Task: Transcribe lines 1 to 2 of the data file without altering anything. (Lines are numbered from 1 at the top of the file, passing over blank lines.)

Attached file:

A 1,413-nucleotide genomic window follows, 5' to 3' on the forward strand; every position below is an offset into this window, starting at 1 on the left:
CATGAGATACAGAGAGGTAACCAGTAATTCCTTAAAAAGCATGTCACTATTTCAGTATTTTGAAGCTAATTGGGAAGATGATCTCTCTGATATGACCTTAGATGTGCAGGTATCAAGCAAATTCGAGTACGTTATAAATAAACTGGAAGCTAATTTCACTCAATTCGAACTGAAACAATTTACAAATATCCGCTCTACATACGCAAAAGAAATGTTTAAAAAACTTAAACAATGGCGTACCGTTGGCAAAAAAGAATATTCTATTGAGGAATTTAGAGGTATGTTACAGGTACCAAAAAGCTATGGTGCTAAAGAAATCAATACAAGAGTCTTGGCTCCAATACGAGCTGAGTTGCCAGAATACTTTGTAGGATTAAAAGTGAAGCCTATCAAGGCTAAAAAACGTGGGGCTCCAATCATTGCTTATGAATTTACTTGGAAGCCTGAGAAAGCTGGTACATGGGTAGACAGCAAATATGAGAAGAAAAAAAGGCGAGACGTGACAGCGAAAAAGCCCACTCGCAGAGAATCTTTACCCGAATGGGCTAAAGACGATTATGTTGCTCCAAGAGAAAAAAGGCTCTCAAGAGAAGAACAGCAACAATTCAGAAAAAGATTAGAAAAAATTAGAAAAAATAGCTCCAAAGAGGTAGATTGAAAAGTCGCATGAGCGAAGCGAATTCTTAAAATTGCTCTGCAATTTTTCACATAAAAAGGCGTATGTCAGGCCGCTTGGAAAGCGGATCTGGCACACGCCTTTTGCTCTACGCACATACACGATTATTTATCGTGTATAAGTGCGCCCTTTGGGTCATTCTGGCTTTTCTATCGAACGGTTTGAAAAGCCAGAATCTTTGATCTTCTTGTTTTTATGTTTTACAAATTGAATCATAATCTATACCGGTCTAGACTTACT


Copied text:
A 1,413-nucleotide genomic window follows, 5' to 3' on the forward strand; every position below is an offset into this window, starting at 1 on the left:
CATGAGATACAGAGAGGTAACCAGTAATTCCTTAAAAAGCATGTCACTATTTCAGTATTTTGAAGCTAATTGGGAAGATGATCTCTCTGATATGACCTTAGATGTGCAGGTATCAAGCAAATTCGAGTACGTTATAAATAAACTGGAAGCTAATTTCACTCAATTCGAACTGAAACAATTTACAAATATCCGCTCTACATACGCAAAAGAAATGTTTAAAAAACTTAAACAATGGCGTACCGTTGGCAAAAAAGAATATTCTATTGAGGAATTTAGAGGTATGTTACAGGTACCAAAAAGCTATGGTGCTAAAGAAATCAATACAAGAGTCTTGGCTCCAATACGAGCTGAGTTGCCAGAATACTTTGTAGGATTAAAAGTGAAGCCTATCAAGGCTAAAAAACGTGGGGCTCCAATCATTGCTTATGAATTTACTTGGAAGCCTGAGAAAGCTGGTACATGGGTAGACAGCAAATATGAGAAGAAAAAAAGGCGAGACGTGACAGCGAAAAAGCCCACTCGCAGAGAATCTTTACCCGAATGGGCTAAAGACGATTATGTTGCTCCAAGAGAAAAAAGGCTCTCAAGAGAAGAACAGCAACAATTCAGAAAAAGATTAGAAAAAATTAGAAAAAATAGCTCCAAAGAGGTAGATTGAAAAGTCGCATGAGCGAAGCGAATTCTTAAAATTGCTCTGCAATTTTTCACATAAAAAGGCGTATGTCAGGCCGCTTGGAAAGCGGATCTGGCACACGCCTTTTGCTCTACGCACATACACGATTATTTATCGTGTATAAGTGCGCCCTTTGGGTCATTCTGGCTTTTCTATCGAACGGTTTGAAAAGCCAGAATCTTTGATCTTCTTGTTTTTATGTTTTACAAATTGAATCATAATCTATACCGGTCTAGACTTACT